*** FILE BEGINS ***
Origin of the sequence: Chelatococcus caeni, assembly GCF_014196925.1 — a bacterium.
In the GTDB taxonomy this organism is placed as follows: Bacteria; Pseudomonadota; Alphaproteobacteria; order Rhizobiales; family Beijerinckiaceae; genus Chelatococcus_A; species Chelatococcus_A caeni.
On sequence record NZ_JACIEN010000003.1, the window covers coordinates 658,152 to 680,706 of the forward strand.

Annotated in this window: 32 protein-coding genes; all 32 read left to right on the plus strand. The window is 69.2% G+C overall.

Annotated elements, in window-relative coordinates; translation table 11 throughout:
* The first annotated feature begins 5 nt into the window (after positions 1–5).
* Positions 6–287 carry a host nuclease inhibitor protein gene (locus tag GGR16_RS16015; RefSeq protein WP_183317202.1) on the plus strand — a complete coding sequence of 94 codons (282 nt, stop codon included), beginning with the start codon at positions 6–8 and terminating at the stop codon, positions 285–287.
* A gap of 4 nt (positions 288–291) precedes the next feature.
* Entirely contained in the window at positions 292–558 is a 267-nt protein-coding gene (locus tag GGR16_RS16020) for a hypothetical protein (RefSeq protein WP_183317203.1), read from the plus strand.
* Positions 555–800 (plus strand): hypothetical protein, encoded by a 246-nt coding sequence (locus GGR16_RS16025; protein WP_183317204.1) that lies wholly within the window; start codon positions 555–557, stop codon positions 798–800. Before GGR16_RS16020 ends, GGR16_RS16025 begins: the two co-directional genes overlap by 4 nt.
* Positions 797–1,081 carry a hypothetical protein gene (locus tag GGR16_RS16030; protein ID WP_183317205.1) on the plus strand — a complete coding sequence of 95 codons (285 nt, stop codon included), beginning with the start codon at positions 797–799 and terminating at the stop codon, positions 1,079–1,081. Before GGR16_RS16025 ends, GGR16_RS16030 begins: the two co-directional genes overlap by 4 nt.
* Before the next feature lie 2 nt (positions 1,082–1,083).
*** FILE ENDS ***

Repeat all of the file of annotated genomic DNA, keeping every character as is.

Origin of the sequence: Chelatococcus caeni, assembly GCF_014196925.1 — a bacterium.
In the GTDB taxonomy this organism is placed as follows: Bacteria; Pseudomonadota; Alphaproteobacteria; order Rhizobiales; family Beijerinckiaceae; genus Chelatococcus_A; species Chelatococcus_A caeni.
On sequence record NZ_JACIEN010000003.1, the window covers coordinates 658,152 to 680,706 of the forward strand.

Annotated in this window: 32 protein-coding genes; all 32 read left to right on the plus strand. The window is 69.2% G+C overall.

Annotated elements, in window-relative coordinates; translation table 11 throughout:
* The first annotated feature begins 5 nt into the window (after positions 1–5).
* Positions 6–287 carry a host nuclease inhibitor protein gene (locus tag GGR16_RS16015; RefSeq protein WP_183317202.1) on the plus strand — a complete coding sequence of 94 codons (282 nt, stop codon included), beginning with the start codon at positions 6–8 and terminating at the stop codon, positions 285–287.
* A gap of 4 nt (positions 288–291) precedes the next feature.
* Entirely contained in the window at positions 292–558 is a 267-nt protein-coding gene (locus tag GGR16_RS16020) for a hypothetical protein (RefSeq protein WP_183317203.1), read from the plus strand.
* Positions 555–800 (plus strand): hypothetical protein, encoded by a 246-nt coding sequence (locus GGR16_RS16025; protein WP_183317204.1) that lies wholly within the window; start codon positions 555–557, stop codon positions 798–800. Before GGR16_RS16020 ends, GGR16_RS16025 begins: the two co-directional genes overlap by 4 nt.
* Positions 797–1,081 carry a hypothetical protein gene (locus tag GGR16_RS16030; protein ID WP_183317205.1) on the plus strand — a complete coding sequence of 95 codons (285 nt, stop codon included), beginning with the start codon at positions 797–799 and terminating at the stop codon, positions 1,079–1,081. Before GGR16_RS16025 ends, GGR16_RS16030 begins: the two co-directional genes overlap by 4 nt.
* Before the next feature lie 2 nt (positions 1,082–1,083).